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In 2012, Education Secretary Michael Gove announced his intention to reform A Levels, with a more influential role for Higher Education in particular. He began a process of consultation with key stakeholders about the next generation of A Levels which is still on-going.
OCR is an active participant in these discussions and fully committed to developing new A Levels which prepare students for university study, and engage and enthuse aspiring students and teachers alike.
Based on the most recent – Spring 2013 – announcements from the government and from Ofqual, here is a summary of what we know about the next generation of A Levels:
When will the next generation of A Levels first be taught?
The date for first teaching of A Levels in named subjects is currently proposed for September 2015.
When will the first assessments take place?
New A Levels will be linear so assessment of a student’s knowledge and understanding takes place at the end of the course. The first assessment of two-year courses that start in September 2015 will be in June 2017. It is proposed that the first assessment of a new AS qualification could take place in June 2016 (see below).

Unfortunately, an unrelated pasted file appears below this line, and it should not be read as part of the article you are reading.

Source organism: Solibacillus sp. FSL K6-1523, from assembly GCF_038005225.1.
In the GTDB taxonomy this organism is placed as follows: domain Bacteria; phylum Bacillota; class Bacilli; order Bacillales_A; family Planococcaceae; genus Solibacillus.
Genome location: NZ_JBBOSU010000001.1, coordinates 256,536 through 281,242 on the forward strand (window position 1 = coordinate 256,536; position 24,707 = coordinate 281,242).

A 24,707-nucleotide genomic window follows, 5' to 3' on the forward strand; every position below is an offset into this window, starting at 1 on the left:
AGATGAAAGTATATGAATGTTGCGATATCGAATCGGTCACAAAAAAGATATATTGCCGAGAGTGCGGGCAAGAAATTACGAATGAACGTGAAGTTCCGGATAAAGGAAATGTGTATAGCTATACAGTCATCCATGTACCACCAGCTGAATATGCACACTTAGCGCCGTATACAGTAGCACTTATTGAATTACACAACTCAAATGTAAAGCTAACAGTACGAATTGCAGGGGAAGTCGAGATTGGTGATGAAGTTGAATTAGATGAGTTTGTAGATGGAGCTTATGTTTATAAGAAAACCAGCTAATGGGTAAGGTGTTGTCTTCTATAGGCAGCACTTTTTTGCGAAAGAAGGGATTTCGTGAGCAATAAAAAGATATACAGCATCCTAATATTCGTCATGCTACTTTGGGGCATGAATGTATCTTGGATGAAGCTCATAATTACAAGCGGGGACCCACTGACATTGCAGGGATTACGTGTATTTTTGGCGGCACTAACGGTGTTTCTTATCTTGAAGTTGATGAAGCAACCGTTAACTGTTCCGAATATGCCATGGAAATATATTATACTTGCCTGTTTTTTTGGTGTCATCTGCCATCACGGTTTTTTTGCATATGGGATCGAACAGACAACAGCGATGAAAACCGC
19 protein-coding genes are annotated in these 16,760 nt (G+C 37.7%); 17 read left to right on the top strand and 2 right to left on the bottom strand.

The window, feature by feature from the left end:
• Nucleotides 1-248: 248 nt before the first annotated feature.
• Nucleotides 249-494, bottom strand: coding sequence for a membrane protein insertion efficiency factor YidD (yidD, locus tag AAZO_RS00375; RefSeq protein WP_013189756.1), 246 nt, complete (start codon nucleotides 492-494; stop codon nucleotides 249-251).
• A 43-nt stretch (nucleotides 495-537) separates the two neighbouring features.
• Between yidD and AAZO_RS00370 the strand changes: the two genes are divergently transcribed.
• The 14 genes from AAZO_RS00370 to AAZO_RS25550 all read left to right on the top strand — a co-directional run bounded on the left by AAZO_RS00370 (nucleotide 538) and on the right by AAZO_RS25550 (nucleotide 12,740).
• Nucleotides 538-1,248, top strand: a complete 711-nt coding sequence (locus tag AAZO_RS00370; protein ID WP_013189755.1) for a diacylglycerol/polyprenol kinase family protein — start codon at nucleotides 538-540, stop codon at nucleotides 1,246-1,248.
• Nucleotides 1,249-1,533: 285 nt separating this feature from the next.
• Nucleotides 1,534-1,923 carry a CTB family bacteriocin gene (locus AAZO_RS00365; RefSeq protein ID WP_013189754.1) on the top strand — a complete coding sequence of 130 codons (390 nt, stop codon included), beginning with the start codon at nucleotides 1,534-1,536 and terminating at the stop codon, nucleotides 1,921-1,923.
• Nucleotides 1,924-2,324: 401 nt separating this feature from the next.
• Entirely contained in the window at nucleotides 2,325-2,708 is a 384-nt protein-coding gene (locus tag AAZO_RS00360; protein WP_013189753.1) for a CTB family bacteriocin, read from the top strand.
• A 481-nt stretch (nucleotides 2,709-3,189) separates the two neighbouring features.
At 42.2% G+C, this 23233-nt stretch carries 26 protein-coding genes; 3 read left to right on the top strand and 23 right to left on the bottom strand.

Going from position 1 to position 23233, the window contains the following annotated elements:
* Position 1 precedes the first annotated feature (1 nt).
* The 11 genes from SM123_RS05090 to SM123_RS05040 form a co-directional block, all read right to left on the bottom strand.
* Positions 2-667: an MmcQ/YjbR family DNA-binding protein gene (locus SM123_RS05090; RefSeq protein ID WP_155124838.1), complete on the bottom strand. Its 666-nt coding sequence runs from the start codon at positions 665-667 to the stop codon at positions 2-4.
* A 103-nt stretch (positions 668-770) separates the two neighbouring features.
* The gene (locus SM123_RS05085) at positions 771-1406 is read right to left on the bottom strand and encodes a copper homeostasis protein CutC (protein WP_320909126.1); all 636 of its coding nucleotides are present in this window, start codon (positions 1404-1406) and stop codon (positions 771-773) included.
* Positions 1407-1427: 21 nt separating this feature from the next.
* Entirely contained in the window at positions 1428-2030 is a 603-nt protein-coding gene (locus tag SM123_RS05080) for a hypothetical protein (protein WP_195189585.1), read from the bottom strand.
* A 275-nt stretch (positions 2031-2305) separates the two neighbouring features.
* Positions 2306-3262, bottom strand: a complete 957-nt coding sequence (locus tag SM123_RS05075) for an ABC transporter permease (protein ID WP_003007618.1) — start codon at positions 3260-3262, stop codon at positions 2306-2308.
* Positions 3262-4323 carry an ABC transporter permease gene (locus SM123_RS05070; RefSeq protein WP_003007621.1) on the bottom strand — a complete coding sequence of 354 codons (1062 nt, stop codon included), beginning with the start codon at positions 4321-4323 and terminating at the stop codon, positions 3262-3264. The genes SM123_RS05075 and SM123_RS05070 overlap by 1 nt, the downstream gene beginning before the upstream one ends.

What subjects will new A Levels be offered in?
Current plans are for new A Levels in 13 subjects for first teaching in September 2015. The first seven new A Levels will be in ‘facilitating subjects’ (but excluding Languages), ie: English (Language, Literature and Language and Literature); Mathematics, and Further Mathematics; Physics; Chemistry; Biology; History; Geography
In addition to the facilitating subjects, a further six subjects have been identified for redevelopment, bringing the total to 13: Psychology; Art and design; Sociology; Business studies; Economics; Computing
What is happening to AS?
Current proposals are for AS to be a standalone qualification. Unlike current AS Levels, new AS Level qualifications for first teaching in September 2015 will not contribute towards an A Level grade. The new AS qualifications will remain broadly at their current standard. In some subjects, it may be appropriate for the AS to be designed to be co-taught with the first year of the A level. The first assessment of this AS could be in June 2016.
How will Higher Education be involved in the next generation of A Levels?
It is proposed that the Russell Group of universities will develop an independent organisation which will review A Level content and performance.
For more details on future A Levels, including a timeline, take a look at the information on our next generation A Level page. You can stay up to date with all the news about the next generation of A Levels, by signing up for our A Level email updates.